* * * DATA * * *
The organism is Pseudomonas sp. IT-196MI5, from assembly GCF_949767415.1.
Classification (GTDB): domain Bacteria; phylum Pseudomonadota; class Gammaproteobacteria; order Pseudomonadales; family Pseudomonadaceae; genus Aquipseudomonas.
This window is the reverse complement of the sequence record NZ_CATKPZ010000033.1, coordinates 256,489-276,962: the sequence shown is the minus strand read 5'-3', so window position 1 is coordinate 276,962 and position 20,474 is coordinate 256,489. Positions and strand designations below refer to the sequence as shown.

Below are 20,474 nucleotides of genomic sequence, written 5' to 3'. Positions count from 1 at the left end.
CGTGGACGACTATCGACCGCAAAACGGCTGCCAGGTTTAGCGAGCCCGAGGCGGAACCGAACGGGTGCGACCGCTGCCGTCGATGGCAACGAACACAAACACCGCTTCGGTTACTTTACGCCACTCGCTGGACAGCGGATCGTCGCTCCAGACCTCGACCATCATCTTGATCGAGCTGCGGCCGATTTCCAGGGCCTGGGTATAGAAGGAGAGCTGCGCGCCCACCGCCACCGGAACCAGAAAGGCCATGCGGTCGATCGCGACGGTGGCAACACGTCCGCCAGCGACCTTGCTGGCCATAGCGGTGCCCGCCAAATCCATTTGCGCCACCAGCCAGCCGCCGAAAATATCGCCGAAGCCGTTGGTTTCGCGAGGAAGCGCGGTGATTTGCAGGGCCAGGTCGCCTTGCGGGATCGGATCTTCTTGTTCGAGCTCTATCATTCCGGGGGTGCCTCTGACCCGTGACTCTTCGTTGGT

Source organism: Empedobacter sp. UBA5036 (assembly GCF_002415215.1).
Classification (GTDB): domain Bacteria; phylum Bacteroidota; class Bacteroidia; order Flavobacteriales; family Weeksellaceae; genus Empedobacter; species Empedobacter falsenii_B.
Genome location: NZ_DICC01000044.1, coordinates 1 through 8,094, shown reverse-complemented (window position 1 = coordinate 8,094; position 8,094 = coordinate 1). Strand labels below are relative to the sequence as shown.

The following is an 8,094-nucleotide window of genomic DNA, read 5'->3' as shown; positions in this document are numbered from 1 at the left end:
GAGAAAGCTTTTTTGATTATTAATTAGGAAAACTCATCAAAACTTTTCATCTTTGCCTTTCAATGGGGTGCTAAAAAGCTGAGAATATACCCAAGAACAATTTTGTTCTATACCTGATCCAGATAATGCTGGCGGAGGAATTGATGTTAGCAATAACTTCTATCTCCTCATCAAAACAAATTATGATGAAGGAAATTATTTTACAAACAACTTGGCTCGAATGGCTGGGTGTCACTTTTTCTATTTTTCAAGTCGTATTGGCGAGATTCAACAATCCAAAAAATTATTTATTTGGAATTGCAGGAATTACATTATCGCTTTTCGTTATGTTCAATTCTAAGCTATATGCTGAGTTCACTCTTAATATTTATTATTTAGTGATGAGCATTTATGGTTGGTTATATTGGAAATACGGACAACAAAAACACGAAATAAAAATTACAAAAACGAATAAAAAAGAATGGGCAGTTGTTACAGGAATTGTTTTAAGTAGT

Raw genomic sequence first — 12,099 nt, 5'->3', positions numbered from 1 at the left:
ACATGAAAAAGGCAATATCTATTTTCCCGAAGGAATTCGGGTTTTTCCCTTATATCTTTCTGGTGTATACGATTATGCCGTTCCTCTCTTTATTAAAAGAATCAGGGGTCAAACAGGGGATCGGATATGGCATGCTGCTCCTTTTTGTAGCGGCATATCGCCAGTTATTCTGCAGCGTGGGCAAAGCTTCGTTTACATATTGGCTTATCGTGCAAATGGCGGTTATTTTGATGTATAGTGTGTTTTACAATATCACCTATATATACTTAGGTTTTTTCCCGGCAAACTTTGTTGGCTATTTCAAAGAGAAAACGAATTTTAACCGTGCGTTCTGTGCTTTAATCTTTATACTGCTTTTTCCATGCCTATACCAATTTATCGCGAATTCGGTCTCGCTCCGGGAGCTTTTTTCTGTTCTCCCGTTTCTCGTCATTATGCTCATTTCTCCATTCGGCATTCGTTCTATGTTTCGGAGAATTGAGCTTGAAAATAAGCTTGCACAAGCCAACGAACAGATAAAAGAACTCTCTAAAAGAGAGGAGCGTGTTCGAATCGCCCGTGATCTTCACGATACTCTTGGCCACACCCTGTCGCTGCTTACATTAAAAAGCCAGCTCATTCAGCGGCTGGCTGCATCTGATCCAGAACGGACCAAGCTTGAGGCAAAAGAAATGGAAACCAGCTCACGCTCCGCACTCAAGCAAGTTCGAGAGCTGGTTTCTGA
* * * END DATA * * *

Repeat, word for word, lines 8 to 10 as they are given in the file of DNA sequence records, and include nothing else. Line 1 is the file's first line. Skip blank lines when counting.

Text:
Genome location: NZ_DICC01000044.1, coordinates 1 through 8,094, shown reverse-complemented (window position 1 = coordinate 8,094; position 8,094 = coordinate 1). Strand labels below are relative to the sequence as shown.

The following is an 8,094-nucleotide window of genomic DNA, read 5'->3' as shown; positions in this document are numbered from 1 at the left end:
GAGAAAGCTTTTTTGATTATTAATTAGGAAAACTCATCAAAACTTTTCATCTTTGCCTTTCAATGGGGTGCTAAAAAGCTGAGAATATACCCAAGAACAATTTTGTTCTATACCTGATCCAGATAATGCTGGCGGAGGAATTGATGTTAGCAATAACTTCTATCTCCTCATCAAAACAAATTATGATGAAGGAAATTATTTTACAAACAACTTGGCTCGAATGGCTGGGTGTCACTTTTTCTATTTTTCAAGTCGTATTGGCGAGATTCAACAATCCAAAAAATTATTTATTTGGAATTGCAGGAATTACATTATCGCTTTTCGTTATGTTCAATTCTAAGCTATATGCTGAGTTCACTCTTAATATTTATTATTTAGTGATGAGCATTTATGGTTGGTTATATTGGAAATACGGACAACAAAAACACGAAATAAAAATTACAAAAACGAATAAAAAAGAATGGGCAGTTGTTACAGGAATTGTTTTAAGTAGT